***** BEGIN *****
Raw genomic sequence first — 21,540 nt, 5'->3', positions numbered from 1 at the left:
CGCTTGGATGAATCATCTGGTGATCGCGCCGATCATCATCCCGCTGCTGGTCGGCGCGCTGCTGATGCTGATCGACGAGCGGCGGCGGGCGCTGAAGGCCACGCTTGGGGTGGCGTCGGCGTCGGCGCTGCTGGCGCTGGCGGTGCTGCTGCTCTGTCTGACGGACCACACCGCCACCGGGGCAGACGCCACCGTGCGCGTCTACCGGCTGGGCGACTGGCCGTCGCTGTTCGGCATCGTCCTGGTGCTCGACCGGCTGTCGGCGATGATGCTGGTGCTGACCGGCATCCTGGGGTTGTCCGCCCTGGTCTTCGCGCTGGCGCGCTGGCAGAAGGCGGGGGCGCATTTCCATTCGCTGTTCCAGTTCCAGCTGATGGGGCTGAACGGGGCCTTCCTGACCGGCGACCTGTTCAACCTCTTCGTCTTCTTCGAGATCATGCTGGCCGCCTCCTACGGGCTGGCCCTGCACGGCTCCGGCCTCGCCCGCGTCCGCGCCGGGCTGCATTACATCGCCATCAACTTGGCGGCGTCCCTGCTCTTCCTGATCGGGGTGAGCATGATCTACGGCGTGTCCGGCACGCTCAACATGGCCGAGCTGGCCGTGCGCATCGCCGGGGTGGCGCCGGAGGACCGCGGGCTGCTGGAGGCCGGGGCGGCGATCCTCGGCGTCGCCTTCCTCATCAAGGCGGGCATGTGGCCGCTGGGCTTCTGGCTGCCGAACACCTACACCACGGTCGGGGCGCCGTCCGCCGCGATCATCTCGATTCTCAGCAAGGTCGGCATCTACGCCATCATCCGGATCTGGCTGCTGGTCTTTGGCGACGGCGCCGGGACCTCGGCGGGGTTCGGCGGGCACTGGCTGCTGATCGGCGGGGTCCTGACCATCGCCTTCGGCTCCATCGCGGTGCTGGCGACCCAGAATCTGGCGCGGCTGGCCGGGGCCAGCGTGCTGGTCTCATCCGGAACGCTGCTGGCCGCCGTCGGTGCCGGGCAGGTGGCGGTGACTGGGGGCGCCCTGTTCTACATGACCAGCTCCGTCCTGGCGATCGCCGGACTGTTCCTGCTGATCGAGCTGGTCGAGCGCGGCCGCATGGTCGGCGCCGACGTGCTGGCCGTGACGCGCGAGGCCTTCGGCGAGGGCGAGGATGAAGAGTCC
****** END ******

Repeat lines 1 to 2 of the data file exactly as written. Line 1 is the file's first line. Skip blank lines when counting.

Raw genomic sequence first — 21,540 nt, 5'->3', positions numbered from 1 at the left:
CGCTTGGATGAATCATCTGGTGATCGCGCCGATCATCATCCCGCTGCTGGTCGGCGCGCTGCTGATGCTGATCGACGAGCGGCGGCGGGCGCTGAAGGCCACGCTTGGGGTGGCGTCGGCGTCGGCGCTGCTGGCGCTGGCGGTGCTGCTGCTCTGTCTGACGGACCACACCGCCACCGGGGCAGACGCCACCGTGCGCGTCTACCGGCTGGGCGACTGGCCGTCGCTGTTCGGCATCGTCCTGGTGCTCGACCGGCTGTCGGCGATGATGCTGGTGCTGACCGGCATCCTGGGGTTGTCCGCCCTGGTCTTCGCGCTGGCGCGCTGGCAGAAGGCGGGGGCGCATTTCCATTCGCTGTTCCAGTTCCAGCTGATGGGGCTGAACGGGGCCTTCCTGACCGGCGACCTGTTCAACCTCTTCGTCTTCTTCGAGATCATGCTGGCCGCCTCCTACGGGCTGGCCCTGCACGGCTCCGGCCTCGCCCGCGTCCGCGCCGGGCTGCATTACATCGCCATCAACTTGGCGGCGTCCCTGCTCTTCCTGATCGGGGTGAGCATGATCTACGGCGTGTCCGGCACGCTCAACATGGCCGAGCTGGCCGTGCGCATCGCCGGGGTGGCGCCGGAGGACCGCGGGCTGCTGGAGGCCGGGGCGGCGATCCTCGGCGTCGCCTTCCTCATCAAGGCGGGCATGTGGCCGCTGGGCTTCTGGCTGCCGAACACCTACACCACGGTCGGGGCGCCGTCCGCCGCGATCATCTCGATTCTCAGCAAGGTCGGCATCTACGCCATCATCCGGATCTGGCTGCTGGTCTTTGGCGACGGCGCCGGGACCTCGGCGGGGTTCGGCGGGCACTGGCTGCTGATCGGCGGGGTCCTGACCATCGCCTTCGGCTCCATCGCGGTGCTGGCGACCCAGAATCTGGCGCGGCTGGCCGGGGCCAGCGTGCTGGTCTCATCCGGAACGCTGCTGGCCGCCGTCGGTGCCGGGCAGGTGGCGGTGACTGGGGGCGCCCTGTTCTACATGACCAGCTCCGTCCTGGCGATCGCCGGACTGTTCCTGCTGATCGAGCTGGTCGAGCGCGGCCGCATGGTCGGCGCCGACGTGCTGGCCGTGACGCGCGAGGCCTTCGGCGAGGGCGAGGATGAAGAGTCC